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The Stepping Stones Group - Transforming - February 2021

Dehydration in the Aging Population

Denise Dougherty, MA, SLP

January 4, 2017

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Question

Why is dehydration a common problem with aging patients?

Answer

Dehydration is a very common diagnosis in elderly patients. There is a significant amount of water in the blood (83%) brain (74%) and bones (22%).  If a person does not drink enough water, the body will find it wherever it can – from organs, joints, discs – in order to lubricate the brain.  Therefore, it is imperative that we educate patients and their families on the importance of hydration.  That can be very difficult because so many patients are unable to drink independently.  Additionally, their aging kidneys cannot deal with the urine and the concentration. But the body needs that water to help with the elimination of body waste and medications.

Water is important for regulating body temperature and maintaining blood pressure.  The room temperature of many patients often creates or contributes to dehydration. Some patients will wear multiple sweaters and be covered in several blankets in order to stay warm.  Because older individuals lose that layer of fat under the skin, they have difficult regulating their body temperature and can often feel cold. 

Consequences of dehydration include thick, ropey saliva which will require doing oral care before a meal.  That thick ropey saliva is probably laden with bacteria and swallowing it should be avoided.  Dehydration causes constipation. The patient will then need to take laxatives which draws the fluids out of their system.  Dehydration creates problems with heartburn. Swallowing saliva helps to push acid back down. If the patient isn’t creating saliva then they will have a problem with acid clearance in the esophagus.  That, in turn, can actually contribute to heartburn.  We need to be very careful with the potential of reflux with our clients.

Patients typically avoid liquids if they are thickened, especially a pudding thick consistency.  It is very difficult to stay hydrated if a patient is given thickened liquids.  It is important to recognize that food provides at least 20% of our fluid intake. If we have a client that is not drinking, we need to collaborate with a dietitian to give them foods that have high water content so that they are getting some water from their food rather than just drinking all the time.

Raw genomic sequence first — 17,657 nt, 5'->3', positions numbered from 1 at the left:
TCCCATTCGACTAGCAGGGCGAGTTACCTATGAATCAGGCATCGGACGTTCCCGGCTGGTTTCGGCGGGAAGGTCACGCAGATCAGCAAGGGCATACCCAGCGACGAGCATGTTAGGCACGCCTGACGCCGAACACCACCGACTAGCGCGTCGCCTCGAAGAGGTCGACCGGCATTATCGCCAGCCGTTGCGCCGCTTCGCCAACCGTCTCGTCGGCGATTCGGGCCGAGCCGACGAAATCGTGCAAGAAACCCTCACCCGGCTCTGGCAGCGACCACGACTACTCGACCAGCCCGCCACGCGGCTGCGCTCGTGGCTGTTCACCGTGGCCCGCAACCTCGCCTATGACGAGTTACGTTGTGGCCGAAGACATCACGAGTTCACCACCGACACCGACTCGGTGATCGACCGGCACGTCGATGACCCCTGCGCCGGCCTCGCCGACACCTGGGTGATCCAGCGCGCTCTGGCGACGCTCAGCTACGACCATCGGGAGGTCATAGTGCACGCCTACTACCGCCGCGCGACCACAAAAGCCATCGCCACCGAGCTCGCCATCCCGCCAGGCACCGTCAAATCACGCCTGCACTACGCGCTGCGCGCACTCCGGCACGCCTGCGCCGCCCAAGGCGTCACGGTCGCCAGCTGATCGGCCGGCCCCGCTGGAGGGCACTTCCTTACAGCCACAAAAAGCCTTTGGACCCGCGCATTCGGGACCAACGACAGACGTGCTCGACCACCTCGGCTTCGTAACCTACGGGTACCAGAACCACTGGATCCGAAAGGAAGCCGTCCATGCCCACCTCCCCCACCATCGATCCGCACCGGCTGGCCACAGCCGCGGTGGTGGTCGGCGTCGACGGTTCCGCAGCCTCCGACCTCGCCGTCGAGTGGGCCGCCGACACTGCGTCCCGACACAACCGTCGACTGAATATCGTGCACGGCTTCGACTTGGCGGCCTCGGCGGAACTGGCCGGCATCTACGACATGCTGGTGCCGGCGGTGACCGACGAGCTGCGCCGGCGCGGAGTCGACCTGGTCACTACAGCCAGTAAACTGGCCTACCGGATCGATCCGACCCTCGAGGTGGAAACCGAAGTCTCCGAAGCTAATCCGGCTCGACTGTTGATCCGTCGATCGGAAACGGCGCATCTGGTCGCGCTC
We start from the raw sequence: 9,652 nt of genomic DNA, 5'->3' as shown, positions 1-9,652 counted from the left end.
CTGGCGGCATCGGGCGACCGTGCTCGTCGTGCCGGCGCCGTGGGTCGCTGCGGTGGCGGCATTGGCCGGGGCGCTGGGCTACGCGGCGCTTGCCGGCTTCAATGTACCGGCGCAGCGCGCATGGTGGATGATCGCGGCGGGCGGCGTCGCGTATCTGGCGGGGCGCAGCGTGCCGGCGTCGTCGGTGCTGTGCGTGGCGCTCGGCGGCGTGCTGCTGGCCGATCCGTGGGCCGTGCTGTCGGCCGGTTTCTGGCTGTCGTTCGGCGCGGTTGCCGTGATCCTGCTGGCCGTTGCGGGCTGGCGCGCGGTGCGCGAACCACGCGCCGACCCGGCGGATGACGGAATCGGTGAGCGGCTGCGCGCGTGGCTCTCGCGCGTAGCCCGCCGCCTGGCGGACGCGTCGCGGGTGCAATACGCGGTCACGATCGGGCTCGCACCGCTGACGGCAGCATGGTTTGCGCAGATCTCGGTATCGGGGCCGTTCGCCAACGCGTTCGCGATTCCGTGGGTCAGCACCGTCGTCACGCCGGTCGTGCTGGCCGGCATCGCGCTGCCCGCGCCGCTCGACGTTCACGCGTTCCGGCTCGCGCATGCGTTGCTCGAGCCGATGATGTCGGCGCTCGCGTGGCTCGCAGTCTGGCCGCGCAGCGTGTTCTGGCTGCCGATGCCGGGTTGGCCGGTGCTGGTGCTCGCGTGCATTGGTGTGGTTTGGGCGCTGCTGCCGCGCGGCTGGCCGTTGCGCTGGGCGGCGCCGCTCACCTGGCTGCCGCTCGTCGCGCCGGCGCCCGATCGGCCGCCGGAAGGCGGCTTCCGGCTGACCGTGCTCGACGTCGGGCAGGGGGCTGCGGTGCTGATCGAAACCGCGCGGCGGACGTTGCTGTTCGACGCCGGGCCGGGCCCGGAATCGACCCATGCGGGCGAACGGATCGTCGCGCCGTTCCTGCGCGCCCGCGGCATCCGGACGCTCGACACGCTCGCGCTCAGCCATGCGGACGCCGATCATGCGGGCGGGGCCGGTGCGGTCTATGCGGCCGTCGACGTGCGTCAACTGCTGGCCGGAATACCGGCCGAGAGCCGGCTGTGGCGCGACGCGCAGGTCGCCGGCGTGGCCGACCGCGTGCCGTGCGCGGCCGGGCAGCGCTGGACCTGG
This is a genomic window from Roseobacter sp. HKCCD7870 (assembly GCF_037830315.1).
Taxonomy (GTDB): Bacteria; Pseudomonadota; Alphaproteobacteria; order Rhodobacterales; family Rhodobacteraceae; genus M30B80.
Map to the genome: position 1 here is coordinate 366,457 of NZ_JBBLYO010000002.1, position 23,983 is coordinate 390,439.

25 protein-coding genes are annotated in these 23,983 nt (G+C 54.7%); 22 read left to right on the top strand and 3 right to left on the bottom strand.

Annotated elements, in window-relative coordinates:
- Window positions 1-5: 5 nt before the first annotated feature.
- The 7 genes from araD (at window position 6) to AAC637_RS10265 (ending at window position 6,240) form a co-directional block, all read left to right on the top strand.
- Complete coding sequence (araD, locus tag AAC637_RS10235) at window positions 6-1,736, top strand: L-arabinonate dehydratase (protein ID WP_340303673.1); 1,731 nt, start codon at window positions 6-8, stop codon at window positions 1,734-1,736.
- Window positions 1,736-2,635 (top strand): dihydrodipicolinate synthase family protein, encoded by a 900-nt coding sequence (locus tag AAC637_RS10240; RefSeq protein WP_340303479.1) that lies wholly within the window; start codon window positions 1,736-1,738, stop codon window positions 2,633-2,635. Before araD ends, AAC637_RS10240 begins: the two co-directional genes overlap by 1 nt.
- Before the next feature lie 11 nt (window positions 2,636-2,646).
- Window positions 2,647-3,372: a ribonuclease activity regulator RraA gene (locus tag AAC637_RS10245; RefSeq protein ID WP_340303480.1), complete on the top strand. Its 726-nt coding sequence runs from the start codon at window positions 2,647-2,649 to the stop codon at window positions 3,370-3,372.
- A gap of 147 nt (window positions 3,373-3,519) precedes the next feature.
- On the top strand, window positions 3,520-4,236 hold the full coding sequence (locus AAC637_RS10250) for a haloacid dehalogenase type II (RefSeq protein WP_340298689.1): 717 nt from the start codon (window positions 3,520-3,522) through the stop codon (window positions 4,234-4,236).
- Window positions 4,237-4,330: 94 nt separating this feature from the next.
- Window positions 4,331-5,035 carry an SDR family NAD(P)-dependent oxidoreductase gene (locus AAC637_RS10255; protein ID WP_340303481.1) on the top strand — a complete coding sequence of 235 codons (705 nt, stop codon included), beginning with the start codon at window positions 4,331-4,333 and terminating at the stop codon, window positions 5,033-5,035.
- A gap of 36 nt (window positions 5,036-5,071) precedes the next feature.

Finally, it is important to know that a person who is dehydrated will die sooner than if they are malnourished.  


denise dougherty

Denise Dougherty, MA, SLP

Ms. Dougherty owns a private practice in Indiana, PA.  She has worked with clients from the Northeast US and overseas. She is a past President of the American Academy of Private Practice in Speech Pathology and Audiology (AAPPSPA), received the Academy’s 2007 Honor Award and AAPPSPA Award of Excellence in 2014. Denise is a co-editor of a new book, Private Practice Essentials: a Practical Guide for Speech-Language Pathologists published by ASHA Press.   She served on the ASHA Health Care Economics Committee and is a member of the Technical Experts Panel for Quality of Insights of Pennsylvania, working on initiating quality measures for CMS to improve effectiveness, efficiency, economy and quality of services delivered to Medicare beneficiaries. Denise works as a legal consultant/expert witness in litigation involving negligence, malpractice and wrongful death. She received her bachelor’s degree in communication disorders from Marywood University in Scranton, Pennsylvania; and a master’s degree in communication disorders from St. Louis University.  Ms. Dougherty is a member of the Pennsylvania Speech and Hearing Association, and the American Speech and Hearing Association. 


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